that they’re overlapping the way they treat lung and the way they treat
urothelial cancers, and a whole bunch of other tumors."
It’s possible, then, that an unknown primary may not be the incubus it
first appears to be. Identifying the primary "often is not hugely important,"
says Dr. Folpe. But while the unknown may not be cataclysmic, it continues
to draw physicians forward, like agnostics on a pilgrimage.
The best place to start, as any married woman knows, is by asking for
Cases that start out looking like tumors of unknown origin—another
common sobriquet—may have an obvious if overlooked source.
"Pathologists need to make every effort to ensure that there is not a
known history of malignancy," says Richard W. Brown, MD, medical director
of the laboratory at Memorial Hermann Southwest Hospital, Houston, and
chair of the CAP Histotechnology Committee.
Rod Miller, MD, director of immunohistochemistry, ProPath Laboratory
Inc., Dallas, receives his fair share of cases marked as tumors of unknown
origin or unknown primary, on which he then runs a battery of immuno stains.
"But sometimes when the smoke clears, we find out that the clinician just
didn’t tell the pathologist that his patient had a prior history of a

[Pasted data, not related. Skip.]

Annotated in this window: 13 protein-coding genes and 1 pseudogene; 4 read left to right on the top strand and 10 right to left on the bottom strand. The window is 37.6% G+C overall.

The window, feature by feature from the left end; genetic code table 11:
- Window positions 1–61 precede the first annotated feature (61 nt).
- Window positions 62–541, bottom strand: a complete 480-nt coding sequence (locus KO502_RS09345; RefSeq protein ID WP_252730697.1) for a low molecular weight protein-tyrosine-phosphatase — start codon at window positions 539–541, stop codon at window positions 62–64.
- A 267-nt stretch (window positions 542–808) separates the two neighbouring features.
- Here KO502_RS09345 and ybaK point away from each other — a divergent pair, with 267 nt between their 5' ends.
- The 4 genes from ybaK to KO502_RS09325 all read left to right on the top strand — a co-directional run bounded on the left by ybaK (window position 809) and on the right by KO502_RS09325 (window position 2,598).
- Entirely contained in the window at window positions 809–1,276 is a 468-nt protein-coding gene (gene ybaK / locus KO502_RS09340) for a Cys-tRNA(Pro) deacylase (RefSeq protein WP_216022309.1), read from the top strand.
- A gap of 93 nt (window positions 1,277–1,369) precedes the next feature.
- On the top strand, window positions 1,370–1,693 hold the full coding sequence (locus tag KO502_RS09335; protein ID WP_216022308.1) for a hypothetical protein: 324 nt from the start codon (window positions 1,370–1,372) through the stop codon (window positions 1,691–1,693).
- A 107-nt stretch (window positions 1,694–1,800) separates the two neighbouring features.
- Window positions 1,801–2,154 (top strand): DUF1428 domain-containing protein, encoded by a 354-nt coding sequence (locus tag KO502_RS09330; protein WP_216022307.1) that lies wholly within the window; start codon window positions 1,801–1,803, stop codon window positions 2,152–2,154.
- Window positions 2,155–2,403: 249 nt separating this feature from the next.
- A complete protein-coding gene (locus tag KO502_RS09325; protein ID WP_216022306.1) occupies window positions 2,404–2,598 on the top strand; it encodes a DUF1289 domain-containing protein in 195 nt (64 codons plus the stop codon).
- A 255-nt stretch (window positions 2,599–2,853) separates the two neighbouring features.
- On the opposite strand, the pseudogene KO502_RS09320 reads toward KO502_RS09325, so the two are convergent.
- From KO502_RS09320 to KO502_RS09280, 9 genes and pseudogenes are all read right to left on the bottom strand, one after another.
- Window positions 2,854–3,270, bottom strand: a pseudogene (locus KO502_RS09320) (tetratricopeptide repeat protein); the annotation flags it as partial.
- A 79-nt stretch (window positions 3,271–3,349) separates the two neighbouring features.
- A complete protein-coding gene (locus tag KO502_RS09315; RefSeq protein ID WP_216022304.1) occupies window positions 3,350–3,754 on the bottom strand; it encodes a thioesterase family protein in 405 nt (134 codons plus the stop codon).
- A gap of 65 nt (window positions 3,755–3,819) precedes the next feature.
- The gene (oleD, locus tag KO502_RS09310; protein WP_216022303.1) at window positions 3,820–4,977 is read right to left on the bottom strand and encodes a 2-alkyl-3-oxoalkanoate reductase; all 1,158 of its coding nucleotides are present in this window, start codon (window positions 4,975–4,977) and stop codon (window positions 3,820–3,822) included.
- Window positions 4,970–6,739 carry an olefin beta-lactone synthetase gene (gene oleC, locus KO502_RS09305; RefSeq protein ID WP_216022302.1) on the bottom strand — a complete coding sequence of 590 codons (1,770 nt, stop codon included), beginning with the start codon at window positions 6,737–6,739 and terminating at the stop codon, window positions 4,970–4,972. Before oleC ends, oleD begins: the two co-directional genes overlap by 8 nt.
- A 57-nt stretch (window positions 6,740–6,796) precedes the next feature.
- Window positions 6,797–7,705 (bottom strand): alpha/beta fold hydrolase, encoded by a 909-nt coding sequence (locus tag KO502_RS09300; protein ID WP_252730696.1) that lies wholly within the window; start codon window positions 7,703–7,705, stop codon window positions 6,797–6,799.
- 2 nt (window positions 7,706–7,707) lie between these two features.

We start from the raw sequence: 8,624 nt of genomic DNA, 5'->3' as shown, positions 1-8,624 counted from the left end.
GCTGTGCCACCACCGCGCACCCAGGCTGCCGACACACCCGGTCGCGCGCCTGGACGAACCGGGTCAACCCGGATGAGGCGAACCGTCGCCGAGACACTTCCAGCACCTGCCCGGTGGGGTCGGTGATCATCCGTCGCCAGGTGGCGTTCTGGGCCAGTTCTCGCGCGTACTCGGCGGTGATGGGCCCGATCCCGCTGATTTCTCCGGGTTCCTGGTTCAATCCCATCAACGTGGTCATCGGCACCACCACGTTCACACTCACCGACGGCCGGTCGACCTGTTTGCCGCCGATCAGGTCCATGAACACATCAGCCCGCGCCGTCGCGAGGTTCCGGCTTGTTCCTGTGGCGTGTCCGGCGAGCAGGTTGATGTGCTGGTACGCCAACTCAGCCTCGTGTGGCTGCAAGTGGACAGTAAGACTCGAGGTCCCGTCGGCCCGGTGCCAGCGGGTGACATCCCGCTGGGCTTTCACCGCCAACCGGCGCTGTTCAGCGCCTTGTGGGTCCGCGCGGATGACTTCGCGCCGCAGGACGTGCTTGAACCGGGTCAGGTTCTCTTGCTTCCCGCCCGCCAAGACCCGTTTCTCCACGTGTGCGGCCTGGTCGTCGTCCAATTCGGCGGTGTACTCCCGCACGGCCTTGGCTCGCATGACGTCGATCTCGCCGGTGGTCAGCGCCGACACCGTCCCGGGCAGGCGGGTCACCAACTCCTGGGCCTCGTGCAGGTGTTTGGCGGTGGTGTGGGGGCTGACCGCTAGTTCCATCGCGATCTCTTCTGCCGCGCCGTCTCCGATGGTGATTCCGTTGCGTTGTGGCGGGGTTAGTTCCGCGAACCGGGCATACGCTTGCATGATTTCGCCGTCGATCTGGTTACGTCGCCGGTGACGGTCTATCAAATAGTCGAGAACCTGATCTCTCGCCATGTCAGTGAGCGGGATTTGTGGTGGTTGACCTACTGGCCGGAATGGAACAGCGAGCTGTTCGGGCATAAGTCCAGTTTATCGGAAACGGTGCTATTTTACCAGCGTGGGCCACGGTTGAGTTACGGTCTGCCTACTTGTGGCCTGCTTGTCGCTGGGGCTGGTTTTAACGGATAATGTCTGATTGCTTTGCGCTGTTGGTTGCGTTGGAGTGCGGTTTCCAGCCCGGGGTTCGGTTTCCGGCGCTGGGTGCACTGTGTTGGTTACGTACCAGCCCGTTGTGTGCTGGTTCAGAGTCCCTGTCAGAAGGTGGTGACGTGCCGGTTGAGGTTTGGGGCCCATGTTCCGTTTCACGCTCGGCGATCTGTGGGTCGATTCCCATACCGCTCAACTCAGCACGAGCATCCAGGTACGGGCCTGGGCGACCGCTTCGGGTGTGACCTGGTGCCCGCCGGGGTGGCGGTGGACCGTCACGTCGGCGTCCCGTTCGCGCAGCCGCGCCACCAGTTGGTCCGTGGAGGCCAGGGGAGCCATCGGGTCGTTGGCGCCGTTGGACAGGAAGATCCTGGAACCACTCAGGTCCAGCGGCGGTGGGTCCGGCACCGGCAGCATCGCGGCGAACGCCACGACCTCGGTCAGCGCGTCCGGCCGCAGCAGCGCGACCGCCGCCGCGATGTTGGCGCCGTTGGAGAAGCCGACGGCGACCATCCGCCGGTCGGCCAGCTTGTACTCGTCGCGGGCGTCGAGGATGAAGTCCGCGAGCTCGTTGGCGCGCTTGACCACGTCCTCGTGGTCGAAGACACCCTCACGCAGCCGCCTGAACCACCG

particular tumor. If we know that history ahead of time, we will approach
these cases quite differently." That’s why he encourages pathologists
to make a simple phone call before they start working up these tumors.
"It’s worth a few minutes of your time to ask the clinician whether the
patient has any prior pertinent history that might guide us toward the
most likely primary site," says Dr. Miller, who is also a member of the
CAP Cell Markers Committee.
Those are the easy cases—terra incognita has, in fact, been traveled
before, and the unknown primary is actually hiding in plain sight. The
number of cases initially labeled as "unknown primary" can drop further
as parallel tracks of detection unfold.
It’s a delicate matter, involving the cleft between community and academic
pathology. Dr. Folpe describes cases that arrive from smaller hospitals,
in which "you get the sense that the patient has not been worked up at
all before the pathology was sent out, and the referring pathologist and
referring clinician just haven’t thought it through." As the consulting
pathologist works up the case, the referring physicians may begin to look
into matters more deeply. "Often what happens is when you get back to
them, they’ll say, "Oh yeah, it turns out she’s got a tumor in the ovary."
And your own findings will be consistent with that."
"It appears to be a much bigger problem in community-based practices;
that is, community-based practices tend to send them to reference labs
or academic centers for big immunohistochemical workups," says Dennis